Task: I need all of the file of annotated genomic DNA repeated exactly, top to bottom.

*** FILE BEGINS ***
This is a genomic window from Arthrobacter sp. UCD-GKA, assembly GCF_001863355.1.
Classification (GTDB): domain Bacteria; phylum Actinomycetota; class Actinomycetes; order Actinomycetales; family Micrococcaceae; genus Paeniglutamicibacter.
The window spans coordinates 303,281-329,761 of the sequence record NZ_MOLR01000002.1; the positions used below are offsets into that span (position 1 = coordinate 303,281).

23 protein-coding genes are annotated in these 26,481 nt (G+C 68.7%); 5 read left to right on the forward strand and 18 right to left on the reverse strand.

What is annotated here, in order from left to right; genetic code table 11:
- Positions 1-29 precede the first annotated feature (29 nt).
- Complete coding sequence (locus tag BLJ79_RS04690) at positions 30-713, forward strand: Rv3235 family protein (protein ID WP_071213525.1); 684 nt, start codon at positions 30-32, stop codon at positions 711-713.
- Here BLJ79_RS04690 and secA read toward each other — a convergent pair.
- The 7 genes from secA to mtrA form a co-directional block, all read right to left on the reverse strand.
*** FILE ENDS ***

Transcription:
This is a genomic window from Arthrobacter sp. UCD-GKA, assembly GCF_001863355.1.
Classification (GTDB): domain Bacteria; phylum Actinomycetota; class Actinomycetes; order Actinomycetales; family Micrococcaceae; genus Paeniglutamicibacter.
The window spans coordinates 303,281-329,761 of the sequence record NZ_MOLR01000002.1; the positions used below are offsets into that span (position 1 = coordinate 303,281).

23 protein-coding genes are annotated in these 26,481 nt (G+C 68.7%); 5 read left to right on the forward strand and 18 right to left on the reverse strand.

What is annotated here, in order from left to right; genetic code table 11:
- Positions 1-29 precede the first annotated feature (29 nt).
- Complete coding sequence (locus tag BLJ79_RS04690) at positions 30-713, forward strand: Rv3235 family protein (protein ID WP_071213525.1); 684 nt, start codon at positions 30-32, stop codon at positions 711-713.
- Here BLJ79_RS04690 and secA read toward each other — a convergent pair.
- The 7 genes from secA to mtrA form a co-directional block, all read right to left on the reverse strand.